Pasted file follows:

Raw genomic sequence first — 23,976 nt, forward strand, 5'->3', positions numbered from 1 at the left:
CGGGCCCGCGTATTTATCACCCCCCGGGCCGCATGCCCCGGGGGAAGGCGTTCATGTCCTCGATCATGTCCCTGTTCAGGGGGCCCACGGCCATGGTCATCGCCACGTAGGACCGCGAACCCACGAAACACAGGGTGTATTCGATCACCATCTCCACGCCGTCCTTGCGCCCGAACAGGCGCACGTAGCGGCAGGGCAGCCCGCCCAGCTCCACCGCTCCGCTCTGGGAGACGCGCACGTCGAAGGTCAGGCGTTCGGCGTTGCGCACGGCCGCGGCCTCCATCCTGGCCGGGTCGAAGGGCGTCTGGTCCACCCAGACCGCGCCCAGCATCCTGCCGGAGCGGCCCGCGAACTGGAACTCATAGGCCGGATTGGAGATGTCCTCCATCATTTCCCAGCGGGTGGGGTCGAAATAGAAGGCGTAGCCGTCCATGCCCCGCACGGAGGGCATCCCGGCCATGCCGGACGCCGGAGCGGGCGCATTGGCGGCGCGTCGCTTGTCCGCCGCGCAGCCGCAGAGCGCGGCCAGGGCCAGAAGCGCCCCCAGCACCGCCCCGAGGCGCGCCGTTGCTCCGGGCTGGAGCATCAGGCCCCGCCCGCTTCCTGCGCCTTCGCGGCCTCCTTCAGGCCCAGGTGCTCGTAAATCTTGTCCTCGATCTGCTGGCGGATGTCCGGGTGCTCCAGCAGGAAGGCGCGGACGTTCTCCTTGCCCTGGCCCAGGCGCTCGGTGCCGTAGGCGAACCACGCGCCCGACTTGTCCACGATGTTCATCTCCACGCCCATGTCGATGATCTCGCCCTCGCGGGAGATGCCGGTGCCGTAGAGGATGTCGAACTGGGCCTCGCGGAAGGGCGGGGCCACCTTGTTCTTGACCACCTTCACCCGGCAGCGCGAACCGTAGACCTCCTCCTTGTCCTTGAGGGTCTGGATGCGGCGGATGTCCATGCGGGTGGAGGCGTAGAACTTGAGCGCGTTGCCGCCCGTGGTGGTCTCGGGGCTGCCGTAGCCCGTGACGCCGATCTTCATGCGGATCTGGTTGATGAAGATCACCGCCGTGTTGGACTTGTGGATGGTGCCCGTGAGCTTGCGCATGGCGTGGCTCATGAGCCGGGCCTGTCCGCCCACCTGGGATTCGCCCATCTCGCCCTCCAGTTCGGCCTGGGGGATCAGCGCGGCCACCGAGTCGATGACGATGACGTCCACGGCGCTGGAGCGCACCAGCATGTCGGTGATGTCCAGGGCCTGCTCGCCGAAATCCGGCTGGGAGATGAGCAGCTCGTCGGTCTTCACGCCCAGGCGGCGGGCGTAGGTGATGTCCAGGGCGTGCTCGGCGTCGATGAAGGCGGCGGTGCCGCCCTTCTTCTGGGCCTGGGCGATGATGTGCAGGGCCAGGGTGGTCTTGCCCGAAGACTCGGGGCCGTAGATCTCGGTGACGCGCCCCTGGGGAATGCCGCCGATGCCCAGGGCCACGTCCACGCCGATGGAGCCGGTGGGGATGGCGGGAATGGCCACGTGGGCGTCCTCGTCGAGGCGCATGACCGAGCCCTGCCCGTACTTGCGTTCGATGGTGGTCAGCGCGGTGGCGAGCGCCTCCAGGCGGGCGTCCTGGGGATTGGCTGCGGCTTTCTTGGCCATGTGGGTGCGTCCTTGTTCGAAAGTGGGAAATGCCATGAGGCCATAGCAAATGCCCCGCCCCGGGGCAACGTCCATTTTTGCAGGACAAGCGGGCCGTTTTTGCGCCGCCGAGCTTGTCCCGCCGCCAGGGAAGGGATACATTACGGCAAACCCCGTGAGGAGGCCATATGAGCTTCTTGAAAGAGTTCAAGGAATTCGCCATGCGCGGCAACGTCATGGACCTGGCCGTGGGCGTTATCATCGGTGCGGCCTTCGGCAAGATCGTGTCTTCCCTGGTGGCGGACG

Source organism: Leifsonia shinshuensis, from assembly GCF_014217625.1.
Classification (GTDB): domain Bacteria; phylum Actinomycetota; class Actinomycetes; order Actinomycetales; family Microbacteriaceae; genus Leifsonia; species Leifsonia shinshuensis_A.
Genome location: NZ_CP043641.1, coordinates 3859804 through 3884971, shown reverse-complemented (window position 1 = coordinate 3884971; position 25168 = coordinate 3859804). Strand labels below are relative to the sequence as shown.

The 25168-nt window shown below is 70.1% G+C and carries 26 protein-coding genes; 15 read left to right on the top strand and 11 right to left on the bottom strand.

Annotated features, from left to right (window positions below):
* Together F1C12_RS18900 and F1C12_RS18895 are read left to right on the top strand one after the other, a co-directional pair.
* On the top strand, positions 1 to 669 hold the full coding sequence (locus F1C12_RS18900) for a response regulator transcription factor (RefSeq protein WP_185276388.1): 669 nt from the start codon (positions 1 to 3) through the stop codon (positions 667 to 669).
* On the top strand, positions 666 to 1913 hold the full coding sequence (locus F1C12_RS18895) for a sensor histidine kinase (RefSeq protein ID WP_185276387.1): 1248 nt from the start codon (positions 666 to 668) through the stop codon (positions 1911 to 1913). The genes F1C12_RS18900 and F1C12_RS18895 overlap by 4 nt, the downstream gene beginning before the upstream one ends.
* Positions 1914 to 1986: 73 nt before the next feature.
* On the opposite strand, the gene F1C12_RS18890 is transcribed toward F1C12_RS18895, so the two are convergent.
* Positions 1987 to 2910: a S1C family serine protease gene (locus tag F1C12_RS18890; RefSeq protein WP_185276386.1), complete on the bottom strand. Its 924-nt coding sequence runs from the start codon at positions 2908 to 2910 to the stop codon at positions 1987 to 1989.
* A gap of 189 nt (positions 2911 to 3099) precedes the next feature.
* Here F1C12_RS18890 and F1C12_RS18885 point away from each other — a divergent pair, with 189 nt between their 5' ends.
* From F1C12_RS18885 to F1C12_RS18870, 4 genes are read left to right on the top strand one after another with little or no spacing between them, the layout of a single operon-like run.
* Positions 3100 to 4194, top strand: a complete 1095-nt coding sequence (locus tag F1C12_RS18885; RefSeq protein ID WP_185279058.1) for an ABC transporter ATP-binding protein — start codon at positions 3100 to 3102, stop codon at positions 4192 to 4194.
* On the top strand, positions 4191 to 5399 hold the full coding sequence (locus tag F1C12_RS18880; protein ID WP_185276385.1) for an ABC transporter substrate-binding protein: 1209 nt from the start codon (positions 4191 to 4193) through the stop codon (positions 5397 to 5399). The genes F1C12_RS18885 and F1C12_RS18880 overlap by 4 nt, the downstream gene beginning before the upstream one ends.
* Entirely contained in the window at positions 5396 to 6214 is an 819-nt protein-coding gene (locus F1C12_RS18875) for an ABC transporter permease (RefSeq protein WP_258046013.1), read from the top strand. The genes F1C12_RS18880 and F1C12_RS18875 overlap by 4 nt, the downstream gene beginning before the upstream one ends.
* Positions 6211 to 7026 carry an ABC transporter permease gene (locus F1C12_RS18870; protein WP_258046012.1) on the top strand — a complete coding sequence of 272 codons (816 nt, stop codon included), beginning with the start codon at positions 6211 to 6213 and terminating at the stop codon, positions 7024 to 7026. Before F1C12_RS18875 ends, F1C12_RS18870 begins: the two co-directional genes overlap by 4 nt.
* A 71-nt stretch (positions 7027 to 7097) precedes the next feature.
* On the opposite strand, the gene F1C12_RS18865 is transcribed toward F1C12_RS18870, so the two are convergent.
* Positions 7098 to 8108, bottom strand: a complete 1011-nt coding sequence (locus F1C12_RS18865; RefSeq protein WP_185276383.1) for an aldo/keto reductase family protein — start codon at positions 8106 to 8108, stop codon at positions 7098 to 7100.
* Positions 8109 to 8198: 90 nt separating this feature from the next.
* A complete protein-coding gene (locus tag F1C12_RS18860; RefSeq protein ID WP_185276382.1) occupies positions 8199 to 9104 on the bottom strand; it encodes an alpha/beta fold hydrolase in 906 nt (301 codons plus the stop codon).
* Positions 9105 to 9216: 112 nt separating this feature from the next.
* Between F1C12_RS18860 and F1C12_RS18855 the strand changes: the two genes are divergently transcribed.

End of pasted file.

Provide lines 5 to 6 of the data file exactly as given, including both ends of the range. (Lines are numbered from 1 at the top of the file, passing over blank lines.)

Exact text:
Genome location: NZ_CP043641.1, coordinates 3859804 through 3884971, shown reverse-complemented (window position 1 = coordinate 3884971; position 25168 = coordinate 3859804). Strand labels below are relative to the sequence as shown.

The 25168-nt window shown below is 70.1% G+C and carries 26 protein-coding genes; 15 read left to right on the top strand and 11 right to left on the bottom strand.